A Story for BellaEssays, Family — By William DeWitt on May 15, 2012 at 9:23 am
As with most things creepy and scary, it started with a scream. Not a cry for help, really. More like someone who had just seen a ghost. And then came a succession of loud and perplexing sounds; the reverberating thud of things being thrown aside and run over. When she was twenty-four years your Gram could really move.
We were young then, just out of college, and West Virginia Tech was my first teaching job. Gram was just twenty-four, and I was twenty-seven. We were also poor, but that didn’t seem to matter much when you are young and in love. It was the early 1970s, a time of waning protest on college campuses. It was also a time of great music, memorable fashion, and entertainment that pushed all the social norms. It was fun to be young then.
Our basement, if one could call it that, was not much more that a large hole in the ground. A good seven feet deep, the horizontal dimensions were about six feet by eight feet. The floor itself was dirt, good old planet earth. A single bare bulb in an overhead lamp holder with a pull chain provided more than enough light. The only purpose for having this subterranean chamber, it seemed, was a gas-fired water heater located in one corner. Access to the basement was through an opening in the floor on the enclosed back porch. A hinged trap door was used to close the opening, and an ordinary rug covered the door. Gram and I had lived there for several months before the landlord even told us about it. And that was by accident. It was all very creepy.
The accidental discovery of our basement came about in this way. One morning when we got up, there was no hot water. Being an engineer, I immediately began looking for the water heater. To my dismay, there was none to be found. When I called the landlord, he sent over an engineering student whom he had hired to do maintenance work. He was in civil engineering, so not one of my students. But, he did know where the water heater was located – in the hidden basement. Because of recent heavy and sustained rains, the basement had flooded, and the rising waters had extinguished the pilot flame on the water heater. Using his engineering knowledge and a long piece of water hose, he siphoned the water out in several hours. By that evening, we had hot water again . . . and now a basement.
Since this newfound basement was not really a basement as such, we henceforth referred to it as the root cellar. That moniker came from Gram. She said that it reminded her of her grandmother’s (your maternal great-great grandmother’s) root cellar where potatoes, turnips, and carrots were stored. The underground environment kept the food cool during the summer and prevented freezing during the winter.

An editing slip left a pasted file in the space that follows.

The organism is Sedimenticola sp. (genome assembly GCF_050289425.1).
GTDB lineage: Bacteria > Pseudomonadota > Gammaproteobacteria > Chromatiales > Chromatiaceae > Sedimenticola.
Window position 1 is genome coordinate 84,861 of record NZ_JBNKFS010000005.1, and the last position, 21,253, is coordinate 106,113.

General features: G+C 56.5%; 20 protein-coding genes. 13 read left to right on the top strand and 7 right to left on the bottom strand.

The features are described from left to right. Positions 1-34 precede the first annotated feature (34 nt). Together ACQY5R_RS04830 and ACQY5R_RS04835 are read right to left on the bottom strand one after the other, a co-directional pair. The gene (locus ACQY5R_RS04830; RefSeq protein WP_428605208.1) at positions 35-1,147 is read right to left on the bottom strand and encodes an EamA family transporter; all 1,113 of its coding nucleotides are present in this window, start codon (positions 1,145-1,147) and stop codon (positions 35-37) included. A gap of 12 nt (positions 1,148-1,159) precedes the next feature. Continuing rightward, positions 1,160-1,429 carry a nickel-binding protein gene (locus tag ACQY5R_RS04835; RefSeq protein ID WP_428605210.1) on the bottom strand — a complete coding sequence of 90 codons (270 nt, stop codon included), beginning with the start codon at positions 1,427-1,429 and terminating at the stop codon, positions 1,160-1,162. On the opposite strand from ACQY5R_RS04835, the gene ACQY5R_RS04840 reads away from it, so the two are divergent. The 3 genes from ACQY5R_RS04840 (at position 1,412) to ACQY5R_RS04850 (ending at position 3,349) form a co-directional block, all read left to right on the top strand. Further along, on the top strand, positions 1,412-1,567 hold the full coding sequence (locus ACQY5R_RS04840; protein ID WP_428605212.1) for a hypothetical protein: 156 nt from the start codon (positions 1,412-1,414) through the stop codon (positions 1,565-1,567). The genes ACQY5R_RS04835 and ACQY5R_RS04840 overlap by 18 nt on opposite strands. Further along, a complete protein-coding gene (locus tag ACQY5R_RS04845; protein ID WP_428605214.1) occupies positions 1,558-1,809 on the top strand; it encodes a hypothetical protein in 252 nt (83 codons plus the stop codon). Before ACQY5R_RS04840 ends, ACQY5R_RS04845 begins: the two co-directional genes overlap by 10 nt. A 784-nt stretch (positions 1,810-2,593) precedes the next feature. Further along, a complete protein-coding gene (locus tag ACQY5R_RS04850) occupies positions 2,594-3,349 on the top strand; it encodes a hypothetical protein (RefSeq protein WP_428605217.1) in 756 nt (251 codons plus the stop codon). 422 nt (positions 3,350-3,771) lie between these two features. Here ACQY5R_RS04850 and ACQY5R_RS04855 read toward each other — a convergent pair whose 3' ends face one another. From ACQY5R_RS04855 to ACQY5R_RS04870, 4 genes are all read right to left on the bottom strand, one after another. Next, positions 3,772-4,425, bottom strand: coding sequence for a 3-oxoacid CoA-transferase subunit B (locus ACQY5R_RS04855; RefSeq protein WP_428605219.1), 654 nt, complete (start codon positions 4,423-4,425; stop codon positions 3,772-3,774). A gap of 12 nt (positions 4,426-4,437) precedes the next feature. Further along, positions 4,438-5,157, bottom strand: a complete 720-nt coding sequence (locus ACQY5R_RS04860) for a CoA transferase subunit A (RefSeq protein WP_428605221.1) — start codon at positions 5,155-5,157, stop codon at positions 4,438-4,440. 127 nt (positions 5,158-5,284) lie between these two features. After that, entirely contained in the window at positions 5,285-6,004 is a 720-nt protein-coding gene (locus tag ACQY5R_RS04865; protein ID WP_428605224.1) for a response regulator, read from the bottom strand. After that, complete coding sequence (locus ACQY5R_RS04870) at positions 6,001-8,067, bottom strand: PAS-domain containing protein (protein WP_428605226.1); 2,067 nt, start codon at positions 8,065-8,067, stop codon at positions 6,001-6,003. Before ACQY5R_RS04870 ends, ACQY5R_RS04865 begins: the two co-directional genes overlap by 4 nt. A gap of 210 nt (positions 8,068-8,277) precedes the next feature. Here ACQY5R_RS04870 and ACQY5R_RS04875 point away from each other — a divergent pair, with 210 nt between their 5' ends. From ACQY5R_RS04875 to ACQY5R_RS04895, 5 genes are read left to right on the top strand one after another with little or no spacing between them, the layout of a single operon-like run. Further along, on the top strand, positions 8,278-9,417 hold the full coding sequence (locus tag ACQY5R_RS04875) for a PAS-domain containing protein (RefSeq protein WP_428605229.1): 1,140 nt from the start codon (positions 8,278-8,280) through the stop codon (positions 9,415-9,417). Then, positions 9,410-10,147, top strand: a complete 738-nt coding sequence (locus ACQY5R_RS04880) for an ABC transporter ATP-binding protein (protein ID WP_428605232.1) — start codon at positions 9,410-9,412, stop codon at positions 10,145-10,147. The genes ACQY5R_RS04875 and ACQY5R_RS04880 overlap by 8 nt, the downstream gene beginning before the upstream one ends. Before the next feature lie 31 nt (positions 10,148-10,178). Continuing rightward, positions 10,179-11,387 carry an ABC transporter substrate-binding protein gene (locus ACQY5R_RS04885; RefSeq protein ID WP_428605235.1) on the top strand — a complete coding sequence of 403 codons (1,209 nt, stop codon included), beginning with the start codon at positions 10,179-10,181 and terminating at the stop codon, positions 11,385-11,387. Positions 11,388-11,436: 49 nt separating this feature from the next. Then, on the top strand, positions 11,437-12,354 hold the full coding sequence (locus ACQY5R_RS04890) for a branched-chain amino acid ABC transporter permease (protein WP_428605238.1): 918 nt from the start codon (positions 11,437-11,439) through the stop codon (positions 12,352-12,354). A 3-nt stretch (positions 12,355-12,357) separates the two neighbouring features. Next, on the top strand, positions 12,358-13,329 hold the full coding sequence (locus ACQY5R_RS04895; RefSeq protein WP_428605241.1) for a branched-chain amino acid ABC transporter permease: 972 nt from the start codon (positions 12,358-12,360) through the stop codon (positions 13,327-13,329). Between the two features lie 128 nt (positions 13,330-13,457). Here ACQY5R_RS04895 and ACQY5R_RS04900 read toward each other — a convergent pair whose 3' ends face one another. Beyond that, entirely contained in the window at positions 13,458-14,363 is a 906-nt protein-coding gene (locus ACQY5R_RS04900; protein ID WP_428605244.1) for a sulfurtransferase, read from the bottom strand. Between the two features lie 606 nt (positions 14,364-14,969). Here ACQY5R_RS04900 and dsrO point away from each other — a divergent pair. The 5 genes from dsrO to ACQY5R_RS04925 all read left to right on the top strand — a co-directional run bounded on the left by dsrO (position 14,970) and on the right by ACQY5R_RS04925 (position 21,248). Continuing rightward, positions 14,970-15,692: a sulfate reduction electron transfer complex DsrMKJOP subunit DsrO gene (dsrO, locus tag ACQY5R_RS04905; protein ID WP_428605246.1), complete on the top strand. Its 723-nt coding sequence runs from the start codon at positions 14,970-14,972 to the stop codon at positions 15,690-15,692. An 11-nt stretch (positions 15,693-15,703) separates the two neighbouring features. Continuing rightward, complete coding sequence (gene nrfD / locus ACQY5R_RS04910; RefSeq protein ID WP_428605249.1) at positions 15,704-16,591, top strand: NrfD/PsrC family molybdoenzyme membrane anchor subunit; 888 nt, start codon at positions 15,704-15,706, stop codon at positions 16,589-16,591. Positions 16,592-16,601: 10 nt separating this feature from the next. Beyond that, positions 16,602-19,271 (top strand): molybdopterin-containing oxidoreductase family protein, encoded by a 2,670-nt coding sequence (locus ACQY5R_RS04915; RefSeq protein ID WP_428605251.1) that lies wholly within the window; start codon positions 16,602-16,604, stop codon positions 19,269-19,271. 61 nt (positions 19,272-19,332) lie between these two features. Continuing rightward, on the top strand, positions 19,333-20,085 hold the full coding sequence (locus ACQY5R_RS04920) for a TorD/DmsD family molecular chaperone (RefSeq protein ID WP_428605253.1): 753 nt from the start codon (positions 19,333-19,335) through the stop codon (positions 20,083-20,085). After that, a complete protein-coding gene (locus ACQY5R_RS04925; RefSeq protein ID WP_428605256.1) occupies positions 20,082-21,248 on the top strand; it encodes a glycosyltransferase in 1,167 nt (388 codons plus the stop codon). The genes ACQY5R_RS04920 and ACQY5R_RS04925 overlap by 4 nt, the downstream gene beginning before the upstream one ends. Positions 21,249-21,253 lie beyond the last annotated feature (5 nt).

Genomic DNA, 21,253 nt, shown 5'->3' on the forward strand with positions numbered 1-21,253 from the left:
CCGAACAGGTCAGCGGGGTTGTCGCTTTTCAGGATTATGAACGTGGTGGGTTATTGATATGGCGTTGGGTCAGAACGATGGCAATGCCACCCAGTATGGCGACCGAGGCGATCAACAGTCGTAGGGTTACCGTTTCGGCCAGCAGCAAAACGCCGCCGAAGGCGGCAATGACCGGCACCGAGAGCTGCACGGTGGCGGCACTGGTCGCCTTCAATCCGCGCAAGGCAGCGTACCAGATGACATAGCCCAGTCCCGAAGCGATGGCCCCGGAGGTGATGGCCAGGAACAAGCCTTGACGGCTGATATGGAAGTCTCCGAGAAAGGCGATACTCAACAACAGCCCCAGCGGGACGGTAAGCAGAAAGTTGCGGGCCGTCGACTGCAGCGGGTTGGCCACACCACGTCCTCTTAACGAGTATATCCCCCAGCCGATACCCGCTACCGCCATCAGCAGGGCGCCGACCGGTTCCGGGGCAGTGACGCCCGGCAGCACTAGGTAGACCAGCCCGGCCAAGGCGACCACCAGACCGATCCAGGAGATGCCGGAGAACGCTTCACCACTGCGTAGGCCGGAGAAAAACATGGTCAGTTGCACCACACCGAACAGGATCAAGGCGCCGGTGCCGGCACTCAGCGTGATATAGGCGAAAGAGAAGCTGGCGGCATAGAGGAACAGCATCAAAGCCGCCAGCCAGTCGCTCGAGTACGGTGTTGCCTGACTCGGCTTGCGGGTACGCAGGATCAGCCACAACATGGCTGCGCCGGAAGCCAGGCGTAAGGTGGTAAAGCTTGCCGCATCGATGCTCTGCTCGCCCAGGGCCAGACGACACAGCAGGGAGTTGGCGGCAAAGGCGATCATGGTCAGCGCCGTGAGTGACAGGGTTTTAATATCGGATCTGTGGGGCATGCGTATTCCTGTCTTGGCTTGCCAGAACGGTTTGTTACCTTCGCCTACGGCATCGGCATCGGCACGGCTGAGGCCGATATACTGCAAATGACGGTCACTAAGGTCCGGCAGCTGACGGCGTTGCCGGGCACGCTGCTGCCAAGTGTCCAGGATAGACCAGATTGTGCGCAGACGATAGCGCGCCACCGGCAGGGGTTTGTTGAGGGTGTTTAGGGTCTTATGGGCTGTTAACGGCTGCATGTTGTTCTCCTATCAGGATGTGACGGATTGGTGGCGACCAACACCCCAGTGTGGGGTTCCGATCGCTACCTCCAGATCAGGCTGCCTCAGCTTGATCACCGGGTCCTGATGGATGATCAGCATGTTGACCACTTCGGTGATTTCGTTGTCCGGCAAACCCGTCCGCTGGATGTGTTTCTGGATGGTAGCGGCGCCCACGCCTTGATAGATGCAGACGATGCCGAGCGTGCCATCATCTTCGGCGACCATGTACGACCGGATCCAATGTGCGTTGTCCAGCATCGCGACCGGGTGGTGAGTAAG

It wasn’t long before Gram began hearing strange noises coming from the root cellar. Our kitchen was almost bare when it came to cabinet space, so Gram started using the root cellar to store rarely used household items. One Saturday afternoon, she was moving some things to the root cellar for storage. That is when I heard the scream; and the strange sounds; and her breathless story about a large animal in the root cellar. “Was it a raccoon?” I asked. “I don’t know”, she said, “but it was huge.”
Since Gram totally refused to go back to the root cellar with me, it was up to me to check it out alone. And, so I did. What I discovered, after slowly descending the steps into the earthen void, was not creepy at all. In fact, it was downright enchanting. When I described to Gram what, or who, had taken up residence in our root cellar, she was at my side in an instant. Remember, she could move quickly in those days.
Four, tiny, furry, newborn kittens were pawing their way around on the dirt floor. Their eyes were barely open, and their movement was still rather unsteady. Adorable – yes; scary – no. But then, almost in chorus together, we remembered the recent flood waters. If it happened again, the kittens would surely drown. What could we do? How could we relocate the kittens and at the same time not separate them from their mother?